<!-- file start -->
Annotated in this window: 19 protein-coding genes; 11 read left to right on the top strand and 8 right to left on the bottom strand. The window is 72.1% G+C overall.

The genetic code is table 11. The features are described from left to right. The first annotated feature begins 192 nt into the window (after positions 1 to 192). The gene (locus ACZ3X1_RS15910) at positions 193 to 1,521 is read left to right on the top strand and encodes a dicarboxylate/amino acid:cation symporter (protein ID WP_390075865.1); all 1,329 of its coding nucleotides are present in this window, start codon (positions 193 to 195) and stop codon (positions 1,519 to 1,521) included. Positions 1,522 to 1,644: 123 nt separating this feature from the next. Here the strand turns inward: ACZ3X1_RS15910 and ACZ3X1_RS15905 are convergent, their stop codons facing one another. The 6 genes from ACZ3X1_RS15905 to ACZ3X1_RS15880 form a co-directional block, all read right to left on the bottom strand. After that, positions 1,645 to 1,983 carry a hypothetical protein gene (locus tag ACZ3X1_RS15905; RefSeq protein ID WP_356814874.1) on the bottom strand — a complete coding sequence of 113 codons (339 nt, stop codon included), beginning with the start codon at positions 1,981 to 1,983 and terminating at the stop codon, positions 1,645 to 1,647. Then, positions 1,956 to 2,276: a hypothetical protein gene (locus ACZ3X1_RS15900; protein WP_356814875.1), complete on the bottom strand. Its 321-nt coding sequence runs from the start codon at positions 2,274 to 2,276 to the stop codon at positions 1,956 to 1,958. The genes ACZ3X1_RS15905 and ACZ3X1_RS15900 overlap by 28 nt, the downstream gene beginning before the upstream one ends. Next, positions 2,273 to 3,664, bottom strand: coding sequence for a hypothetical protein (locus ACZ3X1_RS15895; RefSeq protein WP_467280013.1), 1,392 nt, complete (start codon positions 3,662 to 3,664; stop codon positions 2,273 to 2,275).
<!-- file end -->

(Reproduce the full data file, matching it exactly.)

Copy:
Annotated in this window: 19 protein-coding genes; 11 read left to right on the top strand and 8 right to left on the bottom strand. The window is 72.1% G+C overall.

The genetic code is table 11. The features are described from left to right. The first annotated feature begins 192 nt into the window (after positions 1 to 192). The gene (locus ACZ3X1_RS15910) at positions 193 to 1,521 is read left to right on the top strand and encodes a dicarboxylate/amino acid:cation symporter (protein ID WP_390075865.1); all 1,329 of its coding nucleotides are present in this window, start codon (positions 193 to 195) and stop codon (positions 1,519 to 1,521) included. Positions 1,522 to 1,644: 123 nt separating this feature from the next. Here the strand turns inward: ACZ3X1_RS15910 and ACZ3X1_RS15905 are convergent, their stop codons facing one another. The 6 genes from ACZ3X1_RS15905 to ACZ3X1_RS15880 form a co-directional block, all read right to left on the bottom strand. After that, positions 1,645 to 1,983 carry a hypothetical protein gene (locus tag ACZ3X1_RS15905; RefSeq protein ID WP_356814874.1) on the bottom strand — a complete coding sequence of 113 codons (339 nt, stop codon included), beginning with the start codon at positions 1,981 to 1,983 and terminating at the stop codon, positions 1,645 to 1,647. Then, positions 1,956 to 2,276: a hypothetical protein gene (locus ACZ3X1_RS15900; protein WP_356814875.1), complete on the bottom strand. Its 321-nt coding sequence runs from the start codon at positions 2,274 to 2,276 to the stop codon at positions 1,956 to 1,958. The genes ACZ3X1_RS15905 and ACZ3X1_RS15900 overlap by 28 nt, the downstream gene beginning before the upstream one ends. Next, positions 2,273 to 3,664, bottom strand: coding sequence for a hypothetical protein (locus ACZ3X1_RS15895; RefSeq protein WP_467280013.1), 1,392 nt, complete (start codon positions 3,662 to 3,664; stop codon positions 2,273 to 2,275).